There are workarounds, but this is a bit workflow interrupting for me. Either I can have tempo synced LFOs and a screwed up first note or I have to lose external sync…
Yeah, I never fully understood this. Reaper is definitely sending a dodgy MIDI message at the start of a MIDI loop when the MIDI clock is enabled. It was really annoying me for a while but I have just ended up working around it.
I’m hoping for confirmation from someone who knows more about the Shruthi’s expected MIDI behaviour, but I expect it’s down to Reaper trying to sent the clock reset message and first note at the same time and therefore sometimes they arrive the right way round (reset then note) but a lot of the time they’re the wrong way around and so the note gets cancelled.
If I can get confirmation here that the Shruthi is behaving correctly then I might bring this to the Reaper forums and report it as a bug or feature request.
Later on I’m going to try using a program to monitor Reaper externally because I don’t think a VST would show the dodgy clock messages.
Other people have reported a similar issue when the “Start” message is sent right after the first note (rather than the other way round).
I can post a “fix” - but I’m not sure what I do on my side really needs to be fixed.
No, it’s ok. The problem is obviously Reaper sending the messages out of order. I just wanted to check that this was the expected behaviour before bugging the Reaper devs.
I guess I should ask, is the “Start message cancels notes” standard behaviour for MIDI devices or a quirk of the Shruthi? I don’t have any other MIDI devices to test this. I guess if it only causes problems for the Shruthi then it’s a bit much to ask the Reaper devs to fix if it doesn’t affect any other hardware (even if it is wrong to send the first note before the start message).
Jitter can mean things get sent at varying times?
Correct me if I’m wrong, but I wouldn’t have thought that jitter could actually alter the sequence of the messages? I thought that jitter caused timing inaccuracies as if there was constantly changing latency, but I thought MIDI messages were sent serially and that the sequence would be defined by the software sending them.
I’m assuming you mean jitter in my soundcard or in the OS, if you meant jitter in Reaper then I suppose that’s what I was accusing Reaper of in my previous posts.
Is the Shruthi’s note being cancelled by the start message ‘correct’ behaviour as far as MIDI standards go or is it a quirk of the Shruthi specifically? If the Shruthi is the only synth that cares then I understand why the Reaper devs wouldn’t bother to make sure of the order they get sent but if the Shruthi is behaving correctly then I can go and report a bug to the Reaper devs*.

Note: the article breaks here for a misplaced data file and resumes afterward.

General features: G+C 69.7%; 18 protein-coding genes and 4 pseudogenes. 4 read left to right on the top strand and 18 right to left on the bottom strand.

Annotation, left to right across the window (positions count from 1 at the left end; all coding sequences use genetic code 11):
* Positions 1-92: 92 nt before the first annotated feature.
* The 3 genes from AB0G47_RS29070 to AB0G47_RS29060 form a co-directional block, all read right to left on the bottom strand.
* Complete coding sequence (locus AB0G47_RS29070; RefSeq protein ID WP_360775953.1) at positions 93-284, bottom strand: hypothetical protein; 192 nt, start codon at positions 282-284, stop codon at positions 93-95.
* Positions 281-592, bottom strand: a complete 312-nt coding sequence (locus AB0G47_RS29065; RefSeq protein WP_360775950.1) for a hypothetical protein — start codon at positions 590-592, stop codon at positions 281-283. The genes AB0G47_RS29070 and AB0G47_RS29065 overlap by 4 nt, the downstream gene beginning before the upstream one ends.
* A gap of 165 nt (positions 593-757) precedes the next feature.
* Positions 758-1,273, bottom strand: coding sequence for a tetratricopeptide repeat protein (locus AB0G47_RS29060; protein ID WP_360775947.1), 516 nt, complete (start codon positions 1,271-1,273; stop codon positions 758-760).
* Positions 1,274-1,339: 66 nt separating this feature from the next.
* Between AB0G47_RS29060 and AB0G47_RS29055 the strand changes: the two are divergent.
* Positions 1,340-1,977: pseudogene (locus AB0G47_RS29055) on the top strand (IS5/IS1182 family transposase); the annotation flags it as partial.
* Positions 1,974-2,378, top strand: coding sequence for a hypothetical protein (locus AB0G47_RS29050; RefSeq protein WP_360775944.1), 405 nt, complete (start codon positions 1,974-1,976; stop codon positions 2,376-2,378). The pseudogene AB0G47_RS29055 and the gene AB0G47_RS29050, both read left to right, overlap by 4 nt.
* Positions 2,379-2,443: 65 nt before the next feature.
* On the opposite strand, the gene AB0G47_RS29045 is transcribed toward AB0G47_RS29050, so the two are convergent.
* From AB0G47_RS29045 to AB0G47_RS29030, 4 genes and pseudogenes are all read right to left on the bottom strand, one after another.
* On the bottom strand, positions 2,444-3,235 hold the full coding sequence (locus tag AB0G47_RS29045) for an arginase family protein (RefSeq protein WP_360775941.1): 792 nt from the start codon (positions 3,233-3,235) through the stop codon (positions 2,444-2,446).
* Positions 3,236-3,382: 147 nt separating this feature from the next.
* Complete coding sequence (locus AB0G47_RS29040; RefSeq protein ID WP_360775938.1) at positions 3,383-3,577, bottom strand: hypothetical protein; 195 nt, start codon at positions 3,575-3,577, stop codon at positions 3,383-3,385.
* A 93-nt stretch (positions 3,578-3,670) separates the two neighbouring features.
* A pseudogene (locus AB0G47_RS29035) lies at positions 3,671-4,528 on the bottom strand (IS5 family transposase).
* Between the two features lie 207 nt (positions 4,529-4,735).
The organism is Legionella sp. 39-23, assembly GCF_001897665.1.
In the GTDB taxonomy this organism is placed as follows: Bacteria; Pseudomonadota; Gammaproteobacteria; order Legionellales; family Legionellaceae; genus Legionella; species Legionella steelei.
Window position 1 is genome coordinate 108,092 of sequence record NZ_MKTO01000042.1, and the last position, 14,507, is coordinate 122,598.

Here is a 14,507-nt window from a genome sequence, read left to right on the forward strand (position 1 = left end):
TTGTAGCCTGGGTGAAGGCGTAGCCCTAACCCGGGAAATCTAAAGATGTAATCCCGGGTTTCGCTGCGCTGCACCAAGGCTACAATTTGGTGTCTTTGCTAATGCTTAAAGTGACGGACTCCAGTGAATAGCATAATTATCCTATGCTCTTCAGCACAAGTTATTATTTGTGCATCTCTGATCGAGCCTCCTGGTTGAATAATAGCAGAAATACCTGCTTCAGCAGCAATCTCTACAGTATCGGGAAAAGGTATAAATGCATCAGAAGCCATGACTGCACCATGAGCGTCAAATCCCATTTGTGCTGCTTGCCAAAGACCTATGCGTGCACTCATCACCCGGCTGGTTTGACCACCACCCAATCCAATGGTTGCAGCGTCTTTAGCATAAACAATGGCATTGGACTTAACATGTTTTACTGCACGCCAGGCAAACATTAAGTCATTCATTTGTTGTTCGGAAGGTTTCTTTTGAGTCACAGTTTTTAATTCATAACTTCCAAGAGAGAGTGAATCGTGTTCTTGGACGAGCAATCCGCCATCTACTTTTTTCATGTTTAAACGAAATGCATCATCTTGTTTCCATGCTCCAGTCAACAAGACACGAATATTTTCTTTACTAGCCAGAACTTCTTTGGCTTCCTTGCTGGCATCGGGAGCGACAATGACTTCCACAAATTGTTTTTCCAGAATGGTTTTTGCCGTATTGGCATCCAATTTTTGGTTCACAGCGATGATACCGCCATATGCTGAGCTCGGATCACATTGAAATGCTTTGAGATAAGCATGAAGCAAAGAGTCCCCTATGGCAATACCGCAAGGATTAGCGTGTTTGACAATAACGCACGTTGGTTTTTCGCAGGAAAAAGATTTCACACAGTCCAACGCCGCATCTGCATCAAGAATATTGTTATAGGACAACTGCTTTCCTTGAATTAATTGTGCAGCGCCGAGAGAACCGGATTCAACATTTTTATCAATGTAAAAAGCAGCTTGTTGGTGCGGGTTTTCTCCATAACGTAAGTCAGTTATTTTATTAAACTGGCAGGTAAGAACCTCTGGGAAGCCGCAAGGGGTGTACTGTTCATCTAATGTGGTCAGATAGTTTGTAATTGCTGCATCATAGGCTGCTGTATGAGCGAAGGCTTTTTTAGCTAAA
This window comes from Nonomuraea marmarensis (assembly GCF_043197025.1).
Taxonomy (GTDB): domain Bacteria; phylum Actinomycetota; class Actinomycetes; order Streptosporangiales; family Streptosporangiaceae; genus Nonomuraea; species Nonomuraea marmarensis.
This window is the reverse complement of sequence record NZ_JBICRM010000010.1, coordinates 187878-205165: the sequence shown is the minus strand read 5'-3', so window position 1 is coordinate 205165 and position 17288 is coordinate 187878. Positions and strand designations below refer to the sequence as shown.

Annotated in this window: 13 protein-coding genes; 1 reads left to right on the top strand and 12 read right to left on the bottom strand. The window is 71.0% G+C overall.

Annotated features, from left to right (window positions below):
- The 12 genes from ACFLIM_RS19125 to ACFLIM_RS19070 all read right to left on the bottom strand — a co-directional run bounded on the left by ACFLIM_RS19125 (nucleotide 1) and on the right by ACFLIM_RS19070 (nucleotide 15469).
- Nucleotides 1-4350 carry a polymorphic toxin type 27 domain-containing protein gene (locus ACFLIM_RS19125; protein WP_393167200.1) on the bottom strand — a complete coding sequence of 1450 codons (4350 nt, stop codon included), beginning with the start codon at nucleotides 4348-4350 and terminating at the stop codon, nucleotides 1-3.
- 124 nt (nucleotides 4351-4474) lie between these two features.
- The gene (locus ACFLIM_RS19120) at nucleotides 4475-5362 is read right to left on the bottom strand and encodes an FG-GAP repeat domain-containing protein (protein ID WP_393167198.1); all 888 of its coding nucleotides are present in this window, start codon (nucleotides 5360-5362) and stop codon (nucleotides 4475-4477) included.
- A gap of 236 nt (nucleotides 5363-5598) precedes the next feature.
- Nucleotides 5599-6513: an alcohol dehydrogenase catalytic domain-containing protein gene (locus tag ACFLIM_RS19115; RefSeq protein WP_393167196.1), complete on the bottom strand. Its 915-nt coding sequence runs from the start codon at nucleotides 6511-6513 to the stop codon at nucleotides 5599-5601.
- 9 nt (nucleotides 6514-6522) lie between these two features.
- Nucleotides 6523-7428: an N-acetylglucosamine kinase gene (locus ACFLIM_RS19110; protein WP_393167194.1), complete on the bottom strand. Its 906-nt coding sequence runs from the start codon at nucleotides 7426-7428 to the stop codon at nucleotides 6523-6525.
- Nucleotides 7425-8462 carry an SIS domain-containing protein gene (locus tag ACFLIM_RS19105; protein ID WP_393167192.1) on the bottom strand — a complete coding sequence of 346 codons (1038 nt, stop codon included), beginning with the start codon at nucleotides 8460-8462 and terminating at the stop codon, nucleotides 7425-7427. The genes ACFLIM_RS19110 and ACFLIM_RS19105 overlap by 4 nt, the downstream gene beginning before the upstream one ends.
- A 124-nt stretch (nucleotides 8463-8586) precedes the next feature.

*Hmm, unless it’s possible that something inbetween Reaper and the Shruthi is changing the order of the messages? My old and not great Edirol UA-25? Windows (which I know is supposed to be inferior to OSX in terms of jitter)?
It depends how the sequencer is coded, it may have multiple threads which won’t all be synchronised. There’s no timestamping (unless you have a fancy Steinberg interface) for MIDI, whatever gets written to the port first is output first.
In the Atari and Amiga you tended to use hardware clocks for stability, but with modern OSes there’s a few layers of OS in the way.
Right, so we were both thinking along the same lines. I wouldn’t have thought that hardware or OS jitter could re-order the messages but yeah, in Reaper I think that’s probably what’s happening. The clock obviously comes from Reaper’s clock, but the note data is coming from a MIDI item on a track and the jitter is causing the start message to fall after the first note.
I suppose in theory the events occur at exactly the same moment if the note is bang on the beat, but obviously only one MIDI message can be sent at once. You’d think they’d give clock messages priority though wouldn’t you?
I guess it’s enough to file a bug report, but I might wait and see if someone can confirm to me that the Shruthi’s behaviour is ‘correct’.
The MIDI standard doesn’t have anything to say about that.
Yup, it’s just bytes coming down a cable. So the “priority” will be decided by the design of the sequencer.